Review: Altec Lansing UHS306 SnugFit Earphones with Microphone | iLounge

2014 iPad iPhone iPod Buyers' Guide from iLounge.com

Reviews

D-

Company: Altec Lansing

Website: www.AltecLansing.com

Model: UHS306

Price: $90

Compatible: All iPods, iPhone

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Altec Lansing UHS306 SnugFit Earphones with Microphone

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By Jeremy Horwitz

Editor-in-Chief, iLounge ()
Published: Monday, December 3, 2007
Category: Headphones, Earphones, Headsets + Accessories

Five months have passed since Altec Lansing released its first pairs of "iPhone-compatible" earphones -- an over-the-ear pair called UHP307 ($40) and earbuds called UHP301 ($50), both billed as iPhone-ready because their headphone plugs were thin enough to fit Apple's recessed headphone port. We featured both earphones in First Looks at the time, but didn't review them because they didn't offer a complete iPhone headset experience: they were little more than iPhone-sized iPod earphones, lacking the microphones and call/playback control buttons of other true iPhone-ready options, including Apple's packed-in iPhone Stereo Headset. Altec promised that those features would soon arrive in an update.

In late November, the updated versions arrived: the UHS307 ($40) and UHS301 ($50) offer the same earphone designs, cables, and plugs as their predecessors, but now come with four things not found in the UHP-series designs: an in-line microphone, a single-button call/playback control, a shirt clip, and a 3.5mm to 2.5mm adapter cord for use with non-iPhone mobile phones. Altec also released another model, UHS306 ($90), which replaces the other models’ earbuds with in-canal earphones. Each of the models comes with silicone rubber eartips, a zippered neoprene carrying case, and attractive gray fabric cords; they’re all otherwise primarily made from gray plastic, and feature in-line volume controls in a box that’s separate from the microphone, if one’s included.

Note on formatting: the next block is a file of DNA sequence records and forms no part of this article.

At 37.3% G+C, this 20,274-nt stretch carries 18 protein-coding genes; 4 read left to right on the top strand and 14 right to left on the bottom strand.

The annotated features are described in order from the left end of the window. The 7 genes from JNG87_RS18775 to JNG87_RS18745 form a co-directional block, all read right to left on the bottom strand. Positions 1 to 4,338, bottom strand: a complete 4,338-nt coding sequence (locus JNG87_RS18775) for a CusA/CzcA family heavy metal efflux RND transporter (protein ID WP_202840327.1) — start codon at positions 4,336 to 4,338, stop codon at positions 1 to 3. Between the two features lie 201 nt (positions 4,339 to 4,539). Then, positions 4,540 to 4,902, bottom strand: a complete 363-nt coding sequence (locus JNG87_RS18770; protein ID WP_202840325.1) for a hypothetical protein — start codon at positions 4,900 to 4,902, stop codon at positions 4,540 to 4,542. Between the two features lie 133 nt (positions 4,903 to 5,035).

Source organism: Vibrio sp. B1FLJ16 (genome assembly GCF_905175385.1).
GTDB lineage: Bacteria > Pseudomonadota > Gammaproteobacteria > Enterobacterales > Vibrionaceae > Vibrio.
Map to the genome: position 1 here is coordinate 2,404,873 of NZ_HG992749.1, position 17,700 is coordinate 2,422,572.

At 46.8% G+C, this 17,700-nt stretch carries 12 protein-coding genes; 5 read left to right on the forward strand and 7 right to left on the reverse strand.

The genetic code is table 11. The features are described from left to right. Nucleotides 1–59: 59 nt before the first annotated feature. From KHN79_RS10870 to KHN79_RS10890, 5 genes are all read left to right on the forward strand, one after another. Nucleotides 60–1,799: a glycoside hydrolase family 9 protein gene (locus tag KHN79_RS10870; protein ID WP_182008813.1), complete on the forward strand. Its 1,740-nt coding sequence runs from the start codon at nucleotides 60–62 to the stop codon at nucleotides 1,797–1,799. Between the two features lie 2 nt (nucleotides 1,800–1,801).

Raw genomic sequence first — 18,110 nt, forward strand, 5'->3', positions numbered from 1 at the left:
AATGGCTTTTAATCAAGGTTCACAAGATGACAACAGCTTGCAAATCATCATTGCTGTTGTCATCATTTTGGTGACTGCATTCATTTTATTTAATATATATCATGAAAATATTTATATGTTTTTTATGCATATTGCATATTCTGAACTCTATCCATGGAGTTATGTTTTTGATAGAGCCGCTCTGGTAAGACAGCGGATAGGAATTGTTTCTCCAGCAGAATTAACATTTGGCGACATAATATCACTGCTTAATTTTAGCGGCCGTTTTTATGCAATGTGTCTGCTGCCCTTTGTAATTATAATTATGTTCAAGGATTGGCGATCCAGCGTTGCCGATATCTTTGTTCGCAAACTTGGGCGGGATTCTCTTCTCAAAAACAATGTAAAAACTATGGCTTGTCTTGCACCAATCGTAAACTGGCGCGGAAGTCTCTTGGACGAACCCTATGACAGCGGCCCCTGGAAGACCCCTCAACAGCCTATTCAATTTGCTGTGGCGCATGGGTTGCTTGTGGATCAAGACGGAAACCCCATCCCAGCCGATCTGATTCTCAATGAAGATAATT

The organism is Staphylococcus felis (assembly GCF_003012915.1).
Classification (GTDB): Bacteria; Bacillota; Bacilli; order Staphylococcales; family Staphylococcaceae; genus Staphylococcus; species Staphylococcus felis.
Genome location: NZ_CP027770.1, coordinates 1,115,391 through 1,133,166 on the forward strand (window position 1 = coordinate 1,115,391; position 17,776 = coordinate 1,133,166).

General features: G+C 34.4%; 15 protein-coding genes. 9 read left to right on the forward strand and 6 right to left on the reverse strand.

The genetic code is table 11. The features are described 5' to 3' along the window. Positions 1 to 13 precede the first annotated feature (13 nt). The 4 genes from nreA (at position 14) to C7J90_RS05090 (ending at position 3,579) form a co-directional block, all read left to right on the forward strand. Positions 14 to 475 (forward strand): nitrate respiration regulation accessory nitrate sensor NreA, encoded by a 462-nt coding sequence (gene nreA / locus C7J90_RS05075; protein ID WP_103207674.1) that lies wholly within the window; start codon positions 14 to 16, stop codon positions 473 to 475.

Basically, all five of these earphones strike us as a step or two back from the Etymotic-developed earphones Altec was selling a couple of years ago under its inMotion label, introducing elements from Plantronics’ cell phone headsets that don’t necessarily improve the iPhone or iPod earphone experience. Our separate reviews briefly discuss each version in relation to the others, as well as other iPhone-specific headsets we’ve tested.

The odd man out in the collection is UHS306, which we had expected to like more than we actually did. This model’s in-canal earphones use cooler-looking dark gray barrels and silicone tips, separated by silver metallic speakers and housings. Altec includes four sets of rubber tips—small, medium, large, and double-flange, the latter designed to provide additional passive noise isolation. UHS306 effectively competes with v-moda’s $101 Vibe Duo, which also uses in-canal earphones, fabric cables, and silicone tips, and includes microphone and call/playback button features.